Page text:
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Common Credit Score myths busted!

A credit score is like a financial character certificate for an individual. A report card of all economic decisions, financial prudence, and choice of consumption. This FICO score between 300 and 850 is under constant scrutiny by lenders, employers, insurers, and surprisingly even landlords. Independent research has shown that half of the Americans still remain oblivious to these scores and its significance in our real life. Misunderstandings, misinterpretations, and misrepresentations must be clarified before any wrong step can create any damage.
The first myth is that different credit bureaus use multiple formulas for the calculation of FICO score when in reality they use exactly the same method. It’s just that the Equifax calls it “Beacon”, Transunion calls it “Empirica” and Experian names it “Experian/Fair Isaac Risk Model.” These are the three major credit bureaus, who receive different patterns of raw data and conversion into scores genuinely would differ. Their analysis might be variable in nature, nevertheless, scores mostly remain close to each other.
Debt payment instantly doesn’t shoot up the scores. The credit score is attributed to the complete history of one’s financial records and any outstanding loan settlement cannot bring a dramatic change overnight. Credit repair takes time, and consistency contributes.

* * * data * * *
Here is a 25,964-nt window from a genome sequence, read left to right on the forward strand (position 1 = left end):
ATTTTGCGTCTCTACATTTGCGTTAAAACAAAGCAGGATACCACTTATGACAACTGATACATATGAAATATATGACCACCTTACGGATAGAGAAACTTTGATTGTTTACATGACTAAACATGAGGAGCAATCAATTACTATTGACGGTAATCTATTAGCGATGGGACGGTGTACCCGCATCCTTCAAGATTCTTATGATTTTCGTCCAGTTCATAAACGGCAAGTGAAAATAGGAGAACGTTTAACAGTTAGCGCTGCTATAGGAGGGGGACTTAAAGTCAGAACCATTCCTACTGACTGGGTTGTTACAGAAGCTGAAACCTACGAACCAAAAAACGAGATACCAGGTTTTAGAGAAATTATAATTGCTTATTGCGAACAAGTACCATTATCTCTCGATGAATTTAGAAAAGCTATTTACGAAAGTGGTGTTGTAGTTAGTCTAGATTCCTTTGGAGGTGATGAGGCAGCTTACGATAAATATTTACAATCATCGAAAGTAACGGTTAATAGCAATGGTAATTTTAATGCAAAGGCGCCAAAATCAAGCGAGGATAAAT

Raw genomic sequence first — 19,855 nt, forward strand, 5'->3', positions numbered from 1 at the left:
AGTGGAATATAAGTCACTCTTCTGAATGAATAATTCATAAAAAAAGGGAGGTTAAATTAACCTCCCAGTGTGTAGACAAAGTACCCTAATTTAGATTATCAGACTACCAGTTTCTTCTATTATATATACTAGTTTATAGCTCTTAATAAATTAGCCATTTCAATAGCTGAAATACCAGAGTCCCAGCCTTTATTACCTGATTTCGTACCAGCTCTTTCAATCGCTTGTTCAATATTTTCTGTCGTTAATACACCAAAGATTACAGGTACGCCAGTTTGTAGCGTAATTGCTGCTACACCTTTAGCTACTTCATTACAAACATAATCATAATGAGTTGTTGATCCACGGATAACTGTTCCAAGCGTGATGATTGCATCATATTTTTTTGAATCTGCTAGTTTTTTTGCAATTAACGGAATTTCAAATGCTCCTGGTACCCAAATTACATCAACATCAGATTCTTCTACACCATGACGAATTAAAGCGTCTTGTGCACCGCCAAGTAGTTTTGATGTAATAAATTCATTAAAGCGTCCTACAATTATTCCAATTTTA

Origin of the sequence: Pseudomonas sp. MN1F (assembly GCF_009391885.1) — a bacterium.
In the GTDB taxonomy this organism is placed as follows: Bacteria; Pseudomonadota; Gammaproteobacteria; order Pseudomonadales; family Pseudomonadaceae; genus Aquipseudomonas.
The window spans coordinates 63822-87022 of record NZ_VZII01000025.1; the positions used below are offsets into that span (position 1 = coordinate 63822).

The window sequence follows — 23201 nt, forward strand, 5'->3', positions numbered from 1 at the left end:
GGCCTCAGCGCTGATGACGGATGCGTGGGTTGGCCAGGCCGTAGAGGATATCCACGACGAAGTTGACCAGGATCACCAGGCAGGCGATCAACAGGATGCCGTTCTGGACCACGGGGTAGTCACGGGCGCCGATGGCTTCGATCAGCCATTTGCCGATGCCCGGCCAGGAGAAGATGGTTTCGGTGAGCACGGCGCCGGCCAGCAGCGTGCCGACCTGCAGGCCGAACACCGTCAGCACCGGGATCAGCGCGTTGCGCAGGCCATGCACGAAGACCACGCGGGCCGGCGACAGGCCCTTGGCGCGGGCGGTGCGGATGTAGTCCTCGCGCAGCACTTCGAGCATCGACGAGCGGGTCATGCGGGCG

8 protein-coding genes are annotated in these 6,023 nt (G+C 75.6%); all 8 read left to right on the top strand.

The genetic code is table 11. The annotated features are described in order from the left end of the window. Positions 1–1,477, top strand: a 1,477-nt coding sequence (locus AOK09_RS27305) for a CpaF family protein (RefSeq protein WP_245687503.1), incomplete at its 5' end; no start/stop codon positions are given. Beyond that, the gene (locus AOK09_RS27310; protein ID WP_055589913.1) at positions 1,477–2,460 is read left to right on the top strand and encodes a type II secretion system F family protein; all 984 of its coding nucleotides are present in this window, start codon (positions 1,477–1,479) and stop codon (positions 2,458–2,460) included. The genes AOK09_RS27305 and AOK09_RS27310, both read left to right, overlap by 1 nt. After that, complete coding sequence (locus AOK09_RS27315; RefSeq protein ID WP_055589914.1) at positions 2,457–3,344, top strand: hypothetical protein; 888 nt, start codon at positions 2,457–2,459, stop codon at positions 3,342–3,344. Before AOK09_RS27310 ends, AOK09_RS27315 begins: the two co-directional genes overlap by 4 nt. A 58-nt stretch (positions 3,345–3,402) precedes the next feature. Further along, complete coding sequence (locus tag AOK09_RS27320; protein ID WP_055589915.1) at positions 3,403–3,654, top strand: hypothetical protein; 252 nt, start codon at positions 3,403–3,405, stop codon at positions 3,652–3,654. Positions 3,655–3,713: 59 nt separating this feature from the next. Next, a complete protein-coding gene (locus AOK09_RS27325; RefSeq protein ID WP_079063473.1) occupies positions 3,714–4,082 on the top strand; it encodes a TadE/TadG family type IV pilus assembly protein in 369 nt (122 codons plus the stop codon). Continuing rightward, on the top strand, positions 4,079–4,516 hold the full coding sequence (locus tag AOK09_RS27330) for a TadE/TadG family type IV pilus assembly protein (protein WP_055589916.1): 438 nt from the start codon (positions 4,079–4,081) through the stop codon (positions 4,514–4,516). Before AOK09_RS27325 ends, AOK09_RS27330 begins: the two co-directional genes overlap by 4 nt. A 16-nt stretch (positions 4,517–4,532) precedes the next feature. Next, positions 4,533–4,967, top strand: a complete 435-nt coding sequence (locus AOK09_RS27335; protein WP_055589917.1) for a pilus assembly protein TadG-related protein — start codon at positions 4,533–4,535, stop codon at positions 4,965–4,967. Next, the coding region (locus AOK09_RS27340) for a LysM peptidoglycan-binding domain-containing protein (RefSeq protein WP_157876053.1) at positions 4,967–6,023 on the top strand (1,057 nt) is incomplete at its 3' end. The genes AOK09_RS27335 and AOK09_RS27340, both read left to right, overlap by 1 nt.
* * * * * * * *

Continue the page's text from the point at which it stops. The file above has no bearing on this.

One of the most common misconceptions is that closing erstwhile accounts can boost credit scores instantaneously. On the other hand, closing accounts hurt the credit scores. One needs to open more accounts which would reflect greater financial depth. Furthermore, as credit scores look for financial history, closing accounts make it look younger that can be counter-productive. The best solution can be paying down the existing credit card.
Shopping per se can never negatively affect credit scores. In fact, reckless and irresponsible consumerism can. Credit bureaus are wary of alcoholics. Shopping for loans must be done in the window of 45 days as multiple inquiries by lenders within this period is considered as a single inquiry. Every time a lender makes an inquiry about your credit, scores drop by five points, and hence this window of 45 days must be maintained.
Credit companies cannot fix credit for a fee and it often remains a doubt among borrowers. Information that is already fed to the credit bureaus cannot be changed, that’s obvious, but one can demonstrate assurances of a sagacious management in future. Each bureau has a set of instructions and explanations, that can be followed to ensure a great credit performance. Several agencies offer consultancy to help improve credit scores for a fee, and that could be an idea worth considering.

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